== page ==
Drink-driver jailed for fatal car crash

Last updated 05:00 22/11/2012

Relevant offers


Air Force rescues Dutch tourist stranded on Mt Taranaki and drops him at his car Survey shows the labrador is the most popular dog breed across Auckland Tangi for Tribesmen member expected to draw large gang presence in Northland First passes on sale for Christchurch Adventure Park Search under way for diver missing off Canterbury coast Fiji Prime Minister extends personal invitation to banned TV journo Barbara Dreaver Hundreds get cheap tattoos for suicide awareness in Christchurch John Shuttleworth farewelled at Waharoa Aerodrome Cambridge locals barking mad at MP's response to dog breed law questions Seven fire crews attend large recycling centre blaze in south Auckland

A woman has been jailed for two years for her part in a car crash that killed her friend earlier this year.

Nadia Lianne Ena McCullough, 24, of Stratford, had earlier pleaded guilty to being in charge of a motor vehicle causing death and causing injury.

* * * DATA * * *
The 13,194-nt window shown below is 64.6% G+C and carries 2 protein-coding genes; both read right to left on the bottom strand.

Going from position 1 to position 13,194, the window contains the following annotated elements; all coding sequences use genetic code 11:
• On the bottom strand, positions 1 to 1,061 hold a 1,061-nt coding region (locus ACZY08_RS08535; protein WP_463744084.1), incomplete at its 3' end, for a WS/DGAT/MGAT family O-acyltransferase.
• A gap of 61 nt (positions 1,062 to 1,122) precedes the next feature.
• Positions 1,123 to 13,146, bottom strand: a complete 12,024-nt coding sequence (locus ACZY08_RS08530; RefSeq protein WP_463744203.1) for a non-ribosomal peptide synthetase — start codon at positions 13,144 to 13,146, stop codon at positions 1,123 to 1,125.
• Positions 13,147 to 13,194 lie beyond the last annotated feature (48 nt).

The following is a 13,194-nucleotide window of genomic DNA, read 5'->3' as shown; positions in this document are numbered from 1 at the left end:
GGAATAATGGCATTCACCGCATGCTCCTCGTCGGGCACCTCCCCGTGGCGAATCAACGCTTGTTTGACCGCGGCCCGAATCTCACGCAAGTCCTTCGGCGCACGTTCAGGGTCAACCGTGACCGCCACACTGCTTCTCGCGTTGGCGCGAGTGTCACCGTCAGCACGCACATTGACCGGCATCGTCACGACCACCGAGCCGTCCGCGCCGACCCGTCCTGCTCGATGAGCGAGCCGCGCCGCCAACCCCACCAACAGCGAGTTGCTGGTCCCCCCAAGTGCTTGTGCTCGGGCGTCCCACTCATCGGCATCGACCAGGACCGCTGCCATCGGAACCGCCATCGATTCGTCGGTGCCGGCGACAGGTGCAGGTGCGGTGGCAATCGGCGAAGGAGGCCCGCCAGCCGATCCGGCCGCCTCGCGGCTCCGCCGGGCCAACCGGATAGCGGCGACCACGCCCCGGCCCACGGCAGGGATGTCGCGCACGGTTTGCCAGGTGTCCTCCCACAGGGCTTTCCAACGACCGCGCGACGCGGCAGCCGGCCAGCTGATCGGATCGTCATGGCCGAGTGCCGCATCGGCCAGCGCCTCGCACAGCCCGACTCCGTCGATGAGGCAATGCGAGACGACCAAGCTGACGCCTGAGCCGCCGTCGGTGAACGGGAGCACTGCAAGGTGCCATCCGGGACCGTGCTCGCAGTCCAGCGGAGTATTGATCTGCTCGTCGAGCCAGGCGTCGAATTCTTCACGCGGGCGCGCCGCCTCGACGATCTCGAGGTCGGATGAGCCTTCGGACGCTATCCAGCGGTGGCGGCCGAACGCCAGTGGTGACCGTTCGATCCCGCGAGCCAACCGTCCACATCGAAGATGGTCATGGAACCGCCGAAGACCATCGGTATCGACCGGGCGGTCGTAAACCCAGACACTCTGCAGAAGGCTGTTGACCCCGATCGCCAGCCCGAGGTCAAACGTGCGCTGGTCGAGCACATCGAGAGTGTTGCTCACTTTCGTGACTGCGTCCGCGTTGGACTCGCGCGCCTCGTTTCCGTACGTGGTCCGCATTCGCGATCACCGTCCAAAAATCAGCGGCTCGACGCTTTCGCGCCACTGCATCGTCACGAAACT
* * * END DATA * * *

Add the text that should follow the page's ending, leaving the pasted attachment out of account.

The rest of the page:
Police had previously withdrawn other alcohol-related charges against McCullough, because there were issues with a blood sample taken at Taranaki Base Hospital.

An agreement was reached with McCullough's lawyer in which several specific alcohol charges were dropped and the two main charges of "person in charge of a motor vehicle causing death" and "causing injury" were amended to include drinking.

Yesterday, the Hawera District Court was told that sample was 162 milligrams of alcohol per 100 millilitres of blood - twice the legal limit.

On June 2, McCullough was taking three friends home from a party in Stratford. She was driving south along State Highway 3 when she lost control and hit a power pole near Pioneer Village.

The rear passenger on the driver's side suffered head injuries and died instantly.

The other rear passenger suffered a severed ear, which was sewn back on in surgery.

McCullough also suffered injuries to her head and face.

Defence Lawyer Rajan Rai pushed for a sentence of home detention based on McCullough's genuine remorse. The families involved had also forgiven her, he said.

McCullough was emotionally fragile and struggling to cope with what she had done.

Judge Allan Roberts said jail was the only option because people who drank and drove needed to know the courts would not offer them sympathy.

McCullough was also disqualified from driving for two years and six months.

Ad Feedback

- Taranaki Daily News

Special offers

Featured Promotions

Sponsored Content